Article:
Do Sleep Disorders have an Impact on Outcome in ICU Patients?

  • J. Mantz
  • C. Paugam-Burtz
  • S. Hamada
Conference paper


The intensive care unit (ICU) setting represents a hostile environment for mechanically ventilated patients. Although considerable efforts have been undertaken to continuously improve the outcomes of ICU patients) overall morbidity and mortality have not been dramatically reduced during the past 20 years. The role of factors that have previously been considered as having a negligible impact on outcome needs to be revisited. Several lines of evidence suggest that sleep is qualitatively and quantitatively severely disturbed in ICU mechanically ventilated patients. Hence) sleep disturbances, as estimated using sleep-quality questionnaires) affect a very high percentage of patients) and persist for many days) even for several weeks or months in some cases) after anesthesia and intensive care. Sleep disorders may play an unexpectedly important role in decreasing host defenses and in worsening patient outcome. The importance of sleep disorders in the ICU has been recently emphasized in elegant reviews on the topic [1, 2]. In the present chapter) we will focus on the possible impact of these disorders on outcomes in ICU patients) and suggest possible ways to improve sleep quality in the ICU.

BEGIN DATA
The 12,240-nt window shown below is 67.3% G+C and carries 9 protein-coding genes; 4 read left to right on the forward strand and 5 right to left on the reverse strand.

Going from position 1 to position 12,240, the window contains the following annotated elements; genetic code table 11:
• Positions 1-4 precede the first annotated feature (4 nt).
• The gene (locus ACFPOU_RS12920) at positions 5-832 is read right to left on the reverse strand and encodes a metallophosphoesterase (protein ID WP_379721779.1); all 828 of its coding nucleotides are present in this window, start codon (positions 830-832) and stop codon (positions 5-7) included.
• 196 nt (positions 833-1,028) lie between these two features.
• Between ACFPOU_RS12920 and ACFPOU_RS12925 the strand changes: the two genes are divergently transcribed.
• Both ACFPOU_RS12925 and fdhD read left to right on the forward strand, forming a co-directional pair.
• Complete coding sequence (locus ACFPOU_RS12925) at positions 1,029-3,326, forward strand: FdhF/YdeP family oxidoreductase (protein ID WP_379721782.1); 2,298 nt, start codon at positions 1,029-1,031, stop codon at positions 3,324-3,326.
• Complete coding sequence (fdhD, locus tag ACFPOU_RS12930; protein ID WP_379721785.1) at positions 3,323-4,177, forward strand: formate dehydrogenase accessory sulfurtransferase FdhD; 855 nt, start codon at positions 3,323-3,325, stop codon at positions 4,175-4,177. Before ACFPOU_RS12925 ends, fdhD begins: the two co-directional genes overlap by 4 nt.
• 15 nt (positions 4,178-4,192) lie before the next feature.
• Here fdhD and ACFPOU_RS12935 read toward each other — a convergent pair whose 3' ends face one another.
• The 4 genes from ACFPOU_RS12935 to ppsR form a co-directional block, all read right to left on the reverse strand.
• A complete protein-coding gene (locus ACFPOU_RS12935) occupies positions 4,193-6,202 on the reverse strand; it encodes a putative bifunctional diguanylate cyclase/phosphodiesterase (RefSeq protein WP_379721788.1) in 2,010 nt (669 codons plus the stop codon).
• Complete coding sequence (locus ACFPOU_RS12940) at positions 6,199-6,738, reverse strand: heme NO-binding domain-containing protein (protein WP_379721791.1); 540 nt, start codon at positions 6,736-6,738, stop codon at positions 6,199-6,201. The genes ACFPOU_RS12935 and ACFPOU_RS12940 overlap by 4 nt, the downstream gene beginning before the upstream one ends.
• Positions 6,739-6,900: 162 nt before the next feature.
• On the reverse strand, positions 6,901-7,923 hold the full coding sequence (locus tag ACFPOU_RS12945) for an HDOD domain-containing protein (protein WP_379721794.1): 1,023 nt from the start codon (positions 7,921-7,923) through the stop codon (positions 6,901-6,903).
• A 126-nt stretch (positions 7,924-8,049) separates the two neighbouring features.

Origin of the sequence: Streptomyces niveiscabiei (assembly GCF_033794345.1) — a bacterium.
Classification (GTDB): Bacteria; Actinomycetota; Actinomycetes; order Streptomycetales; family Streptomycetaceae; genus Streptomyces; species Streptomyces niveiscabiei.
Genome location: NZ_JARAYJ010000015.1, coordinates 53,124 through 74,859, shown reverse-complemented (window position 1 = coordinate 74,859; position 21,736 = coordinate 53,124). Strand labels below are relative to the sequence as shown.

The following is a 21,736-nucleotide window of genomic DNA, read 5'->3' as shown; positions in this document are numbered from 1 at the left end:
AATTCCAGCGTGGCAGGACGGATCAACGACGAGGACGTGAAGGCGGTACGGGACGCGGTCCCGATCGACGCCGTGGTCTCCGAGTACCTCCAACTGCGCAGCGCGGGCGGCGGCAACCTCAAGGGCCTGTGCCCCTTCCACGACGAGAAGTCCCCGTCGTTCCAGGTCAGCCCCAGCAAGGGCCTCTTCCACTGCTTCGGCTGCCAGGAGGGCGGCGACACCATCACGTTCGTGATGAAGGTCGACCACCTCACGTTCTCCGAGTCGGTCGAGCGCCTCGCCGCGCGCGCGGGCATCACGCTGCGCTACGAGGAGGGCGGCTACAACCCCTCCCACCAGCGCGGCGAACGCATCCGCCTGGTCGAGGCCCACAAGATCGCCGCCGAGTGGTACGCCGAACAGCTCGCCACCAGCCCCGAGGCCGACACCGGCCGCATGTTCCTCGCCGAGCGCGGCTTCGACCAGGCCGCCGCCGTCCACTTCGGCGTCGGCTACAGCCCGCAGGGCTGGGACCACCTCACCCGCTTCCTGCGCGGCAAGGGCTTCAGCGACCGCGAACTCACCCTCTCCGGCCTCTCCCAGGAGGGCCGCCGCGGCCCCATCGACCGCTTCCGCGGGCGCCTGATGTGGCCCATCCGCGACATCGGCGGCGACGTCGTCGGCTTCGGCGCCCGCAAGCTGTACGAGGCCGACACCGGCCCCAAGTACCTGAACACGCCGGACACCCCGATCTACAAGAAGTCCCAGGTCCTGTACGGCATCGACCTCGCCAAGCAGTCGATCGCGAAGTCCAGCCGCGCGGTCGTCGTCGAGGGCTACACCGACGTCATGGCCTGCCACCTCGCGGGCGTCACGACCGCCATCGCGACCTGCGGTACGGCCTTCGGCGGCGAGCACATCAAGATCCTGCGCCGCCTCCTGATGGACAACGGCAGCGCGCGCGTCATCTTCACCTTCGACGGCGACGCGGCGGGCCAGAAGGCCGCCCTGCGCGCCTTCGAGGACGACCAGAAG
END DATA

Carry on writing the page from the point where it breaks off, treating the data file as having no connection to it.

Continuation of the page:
Sleep Quality Sleep Disorder Intensive Care Unit Patient Sleep Deprivation Intensive Care Unit Stay 
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Copyright information

© Springer Science + Business Media Inc. 2010

Authors and Affiliations

  • J. Mantz
    • 1
  • C. Paugam-Burtz
    • 1
  • S. Hamada
    • 1
  1. 1.Department of Anesthesia and Critical CareBeaujon University HospitalClichyFrance

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